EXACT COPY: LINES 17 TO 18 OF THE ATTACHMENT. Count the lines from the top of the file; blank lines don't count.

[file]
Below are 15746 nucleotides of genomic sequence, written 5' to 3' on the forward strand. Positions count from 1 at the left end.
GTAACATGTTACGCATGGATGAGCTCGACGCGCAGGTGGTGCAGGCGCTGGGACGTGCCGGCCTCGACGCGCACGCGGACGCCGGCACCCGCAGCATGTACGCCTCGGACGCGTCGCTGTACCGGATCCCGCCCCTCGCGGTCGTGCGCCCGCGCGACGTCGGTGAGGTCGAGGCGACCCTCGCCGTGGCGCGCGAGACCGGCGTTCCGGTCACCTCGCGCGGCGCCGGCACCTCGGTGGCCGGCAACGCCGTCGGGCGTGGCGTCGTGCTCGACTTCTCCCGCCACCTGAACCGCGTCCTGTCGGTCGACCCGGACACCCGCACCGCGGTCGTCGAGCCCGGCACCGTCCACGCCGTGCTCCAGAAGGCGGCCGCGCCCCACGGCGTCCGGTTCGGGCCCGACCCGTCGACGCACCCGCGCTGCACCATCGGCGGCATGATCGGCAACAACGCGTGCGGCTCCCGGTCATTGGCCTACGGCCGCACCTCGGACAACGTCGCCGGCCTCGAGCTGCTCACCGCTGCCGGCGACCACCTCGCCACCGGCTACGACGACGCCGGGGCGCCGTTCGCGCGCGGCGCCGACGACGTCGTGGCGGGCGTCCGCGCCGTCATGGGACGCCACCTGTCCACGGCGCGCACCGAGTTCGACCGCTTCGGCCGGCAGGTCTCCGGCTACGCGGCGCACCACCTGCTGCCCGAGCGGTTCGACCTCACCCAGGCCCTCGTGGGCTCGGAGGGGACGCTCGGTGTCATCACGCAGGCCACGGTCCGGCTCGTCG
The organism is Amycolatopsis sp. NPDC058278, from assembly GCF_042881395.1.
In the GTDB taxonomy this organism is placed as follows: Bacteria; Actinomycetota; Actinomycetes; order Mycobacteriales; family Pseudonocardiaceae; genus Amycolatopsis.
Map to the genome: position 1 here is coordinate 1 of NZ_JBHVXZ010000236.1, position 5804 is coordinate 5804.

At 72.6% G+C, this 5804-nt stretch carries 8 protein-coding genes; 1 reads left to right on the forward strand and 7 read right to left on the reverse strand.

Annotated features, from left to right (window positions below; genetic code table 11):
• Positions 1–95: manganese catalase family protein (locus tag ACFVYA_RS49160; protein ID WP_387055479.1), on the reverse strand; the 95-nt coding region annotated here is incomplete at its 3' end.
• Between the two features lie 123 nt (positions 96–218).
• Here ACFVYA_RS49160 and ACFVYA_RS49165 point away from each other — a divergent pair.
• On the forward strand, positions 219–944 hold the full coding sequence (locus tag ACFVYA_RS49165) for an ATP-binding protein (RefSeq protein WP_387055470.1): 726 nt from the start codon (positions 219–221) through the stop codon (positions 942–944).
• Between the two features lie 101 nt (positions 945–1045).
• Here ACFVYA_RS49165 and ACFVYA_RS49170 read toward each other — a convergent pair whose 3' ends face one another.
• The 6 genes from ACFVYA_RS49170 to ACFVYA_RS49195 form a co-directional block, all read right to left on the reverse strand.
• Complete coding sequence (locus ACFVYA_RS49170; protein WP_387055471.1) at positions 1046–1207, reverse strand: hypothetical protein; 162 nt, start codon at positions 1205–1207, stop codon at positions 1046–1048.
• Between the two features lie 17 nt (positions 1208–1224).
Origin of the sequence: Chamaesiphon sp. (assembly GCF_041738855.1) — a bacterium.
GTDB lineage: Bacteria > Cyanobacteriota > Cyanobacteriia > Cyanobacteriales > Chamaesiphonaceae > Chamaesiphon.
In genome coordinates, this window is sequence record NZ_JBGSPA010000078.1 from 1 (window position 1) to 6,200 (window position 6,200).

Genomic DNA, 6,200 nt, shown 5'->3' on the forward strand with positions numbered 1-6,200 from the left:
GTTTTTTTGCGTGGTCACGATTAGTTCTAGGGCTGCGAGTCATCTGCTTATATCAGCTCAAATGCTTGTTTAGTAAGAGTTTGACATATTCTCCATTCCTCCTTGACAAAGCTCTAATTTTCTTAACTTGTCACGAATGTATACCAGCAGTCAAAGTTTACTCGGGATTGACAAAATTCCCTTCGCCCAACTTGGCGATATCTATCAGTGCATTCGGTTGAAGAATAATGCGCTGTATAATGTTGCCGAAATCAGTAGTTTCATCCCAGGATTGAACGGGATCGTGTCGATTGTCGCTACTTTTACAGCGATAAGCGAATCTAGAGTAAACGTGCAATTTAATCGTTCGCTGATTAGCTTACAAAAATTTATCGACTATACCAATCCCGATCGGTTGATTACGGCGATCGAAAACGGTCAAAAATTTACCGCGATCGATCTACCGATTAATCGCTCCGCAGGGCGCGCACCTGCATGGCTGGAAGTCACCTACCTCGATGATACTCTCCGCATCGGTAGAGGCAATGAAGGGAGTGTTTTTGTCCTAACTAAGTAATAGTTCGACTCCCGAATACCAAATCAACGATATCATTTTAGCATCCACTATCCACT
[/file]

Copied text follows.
Origin of the sequence: Chamaesiphon sp. (assembly GCF_041738855.1) — a bacterium.
GTDB lineage: Bacteria > Cyanobacteriota > Cyanobacteriia > Cyanobacteriales > Chamaesiphonaceae > Chamaesiphon.